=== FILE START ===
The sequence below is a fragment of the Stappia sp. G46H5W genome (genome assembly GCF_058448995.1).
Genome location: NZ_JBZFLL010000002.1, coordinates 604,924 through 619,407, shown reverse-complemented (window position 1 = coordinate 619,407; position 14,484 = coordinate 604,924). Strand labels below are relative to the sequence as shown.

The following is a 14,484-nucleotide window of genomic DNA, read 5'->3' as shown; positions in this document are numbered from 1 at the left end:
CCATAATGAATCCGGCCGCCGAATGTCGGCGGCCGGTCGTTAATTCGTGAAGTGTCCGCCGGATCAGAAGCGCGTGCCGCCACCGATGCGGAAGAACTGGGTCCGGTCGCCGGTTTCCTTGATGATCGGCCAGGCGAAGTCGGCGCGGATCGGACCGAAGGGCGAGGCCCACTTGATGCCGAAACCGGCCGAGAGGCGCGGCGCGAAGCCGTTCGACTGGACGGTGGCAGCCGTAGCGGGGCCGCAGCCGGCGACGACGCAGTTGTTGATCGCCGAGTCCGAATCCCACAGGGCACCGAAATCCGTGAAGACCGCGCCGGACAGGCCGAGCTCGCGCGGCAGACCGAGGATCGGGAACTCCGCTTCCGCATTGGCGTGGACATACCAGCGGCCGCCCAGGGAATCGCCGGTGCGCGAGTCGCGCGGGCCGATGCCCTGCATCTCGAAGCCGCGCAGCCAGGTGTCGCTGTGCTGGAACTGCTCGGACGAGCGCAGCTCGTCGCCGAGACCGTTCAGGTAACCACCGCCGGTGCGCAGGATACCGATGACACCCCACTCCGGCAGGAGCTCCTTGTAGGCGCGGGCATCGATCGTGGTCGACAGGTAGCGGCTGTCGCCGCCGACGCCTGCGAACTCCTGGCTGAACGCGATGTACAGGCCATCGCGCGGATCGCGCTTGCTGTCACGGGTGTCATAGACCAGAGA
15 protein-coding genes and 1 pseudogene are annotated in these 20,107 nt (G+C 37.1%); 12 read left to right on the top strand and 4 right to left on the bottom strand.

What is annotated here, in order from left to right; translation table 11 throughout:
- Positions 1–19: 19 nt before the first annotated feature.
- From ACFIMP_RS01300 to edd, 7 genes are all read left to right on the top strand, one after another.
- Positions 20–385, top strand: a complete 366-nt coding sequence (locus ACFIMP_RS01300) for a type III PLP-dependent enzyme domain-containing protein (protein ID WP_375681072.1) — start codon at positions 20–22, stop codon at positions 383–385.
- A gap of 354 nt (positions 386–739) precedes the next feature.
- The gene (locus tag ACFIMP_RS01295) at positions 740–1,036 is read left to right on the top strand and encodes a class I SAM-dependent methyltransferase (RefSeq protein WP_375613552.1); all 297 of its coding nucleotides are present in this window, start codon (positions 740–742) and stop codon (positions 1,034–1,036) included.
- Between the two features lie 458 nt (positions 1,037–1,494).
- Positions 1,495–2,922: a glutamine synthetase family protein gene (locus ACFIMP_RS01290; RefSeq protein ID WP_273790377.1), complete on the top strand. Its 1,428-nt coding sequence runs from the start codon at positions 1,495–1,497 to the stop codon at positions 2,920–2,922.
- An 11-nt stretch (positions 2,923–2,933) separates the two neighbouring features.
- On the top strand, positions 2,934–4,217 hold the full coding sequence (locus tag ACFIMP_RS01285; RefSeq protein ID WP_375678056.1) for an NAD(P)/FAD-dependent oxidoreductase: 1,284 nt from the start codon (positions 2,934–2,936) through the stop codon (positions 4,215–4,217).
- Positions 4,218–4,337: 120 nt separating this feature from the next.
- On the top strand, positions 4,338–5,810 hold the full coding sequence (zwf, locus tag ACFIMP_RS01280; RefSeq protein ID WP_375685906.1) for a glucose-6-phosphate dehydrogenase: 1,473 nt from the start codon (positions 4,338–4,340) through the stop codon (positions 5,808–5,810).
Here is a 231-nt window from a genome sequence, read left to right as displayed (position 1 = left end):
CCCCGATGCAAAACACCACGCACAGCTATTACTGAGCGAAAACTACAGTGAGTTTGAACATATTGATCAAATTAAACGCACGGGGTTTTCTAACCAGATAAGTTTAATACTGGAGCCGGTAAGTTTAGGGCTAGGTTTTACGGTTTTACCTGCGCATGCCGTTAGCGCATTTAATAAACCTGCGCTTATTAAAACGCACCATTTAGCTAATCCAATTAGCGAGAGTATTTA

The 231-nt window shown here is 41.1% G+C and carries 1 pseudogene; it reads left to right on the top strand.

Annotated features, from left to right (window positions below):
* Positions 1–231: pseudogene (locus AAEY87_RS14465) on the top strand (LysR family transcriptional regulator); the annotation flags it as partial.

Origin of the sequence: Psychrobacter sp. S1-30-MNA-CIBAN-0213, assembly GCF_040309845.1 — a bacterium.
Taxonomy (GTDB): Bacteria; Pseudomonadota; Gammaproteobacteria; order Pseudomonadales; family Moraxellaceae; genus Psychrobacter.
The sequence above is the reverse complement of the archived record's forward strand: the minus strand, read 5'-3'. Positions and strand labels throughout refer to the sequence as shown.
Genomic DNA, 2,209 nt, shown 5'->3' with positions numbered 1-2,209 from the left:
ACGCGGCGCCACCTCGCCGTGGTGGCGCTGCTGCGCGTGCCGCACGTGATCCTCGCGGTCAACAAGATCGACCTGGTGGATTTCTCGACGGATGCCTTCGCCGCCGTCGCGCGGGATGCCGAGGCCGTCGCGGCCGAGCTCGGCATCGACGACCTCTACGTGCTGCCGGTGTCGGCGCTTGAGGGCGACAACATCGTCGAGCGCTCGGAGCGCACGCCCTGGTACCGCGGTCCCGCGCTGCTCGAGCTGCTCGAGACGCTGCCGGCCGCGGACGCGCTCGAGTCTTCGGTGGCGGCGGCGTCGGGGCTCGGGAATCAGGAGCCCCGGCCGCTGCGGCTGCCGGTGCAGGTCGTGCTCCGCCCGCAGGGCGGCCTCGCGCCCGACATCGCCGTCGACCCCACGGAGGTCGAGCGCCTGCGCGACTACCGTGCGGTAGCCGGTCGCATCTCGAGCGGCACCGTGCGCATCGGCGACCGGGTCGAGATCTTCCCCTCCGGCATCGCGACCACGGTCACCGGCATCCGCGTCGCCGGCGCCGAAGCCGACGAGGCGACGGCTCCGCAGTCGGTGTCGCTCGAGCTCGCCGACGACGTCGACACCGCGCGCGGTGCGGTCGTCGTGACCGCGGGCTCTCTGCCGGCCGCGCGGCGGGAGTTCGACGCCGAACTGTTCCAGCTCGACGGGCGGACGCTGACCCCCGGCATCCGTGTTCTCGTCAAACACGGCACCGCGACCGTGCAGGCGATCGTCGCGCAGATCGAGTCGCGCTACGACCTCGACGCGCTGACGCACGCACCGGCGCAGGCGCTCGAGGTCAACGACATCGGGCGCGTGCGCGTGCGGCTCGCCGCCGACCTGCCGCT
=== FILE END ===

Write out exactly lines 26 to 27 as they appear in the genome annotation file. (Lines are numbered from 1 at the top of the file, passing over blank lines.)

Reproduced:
Genomic DNA, 2,209 nt, shown 5'->3' with positions numbered 1-2,209 from the left:
ACGCGGCGCCACCTCGCCGTGGTGGCGCTGCTGCGCGTGCCGCACGTGATCCTCGCGGTCAACAAGATCGACCTGGTGGATTTCTCGACGGATGCCTTCGCCGCCGTCGCGCGGGATGCCGAGGCCGTCGCGGCCGAGCTCGGCATCGACGACCTCTACGTGCTGCCGGTGTCGGCGCTTGAGGGCGACAACATCGTCGAGCGCTCGGAGCGCACGCCCTGGTACCGCGGTCCCGCGCTGCTCGAGCTGCTCGAGACGCTGCCGGCCGCGGACGCGCTCGAGTCTTCGGTGGCGGCGGCGTCGGGGCTCGGGAATCAGGAGCCCCGGCCGCTGCGGCTGCCGGTGCAGGTCGTGCTCCGCCCGCAGGGCGGCCTCGCGCCCGACATCGCCGTCGACCCCACGGAGGTCGAGCGCCTGCGCGACTACCGTGCGGTAGCCGGTCGCATCTCGAGCGGCACCGTGCGCATCGGCGACCGGGTCGAGATCTTCCCCTCCGGCATCGCGACCACGGTCACCGGCATCCGCGTCGCCGGCGCCGAAGCCGACGAGGCGACGGCTCCGCAGTCGGTGTCGCTCGAGCTCGCCGACGACGTCGACACCGCGCGCGGTGCGGTCGTCGTGACCGCGGGCTCTCTGCCGGCCGCGCGGCGGGAGTTCGACGCCGAACTGTTCCAGCTCGACGGGCGGACGCTGACCCCCGGCATCCGTGTTCTCGTCAAACACGGCACCGCGACCGTGCAGGCGATCGTCGCGCAGATCGAGTCGCGCTACGACCTCGACGCGCTGACGCACGCACCGGCGCAGGCGCTCGAGGTCAACGACATCGGGCGCGTGCGCGTGCGGCTCGCCGCCGACCTGCCGCT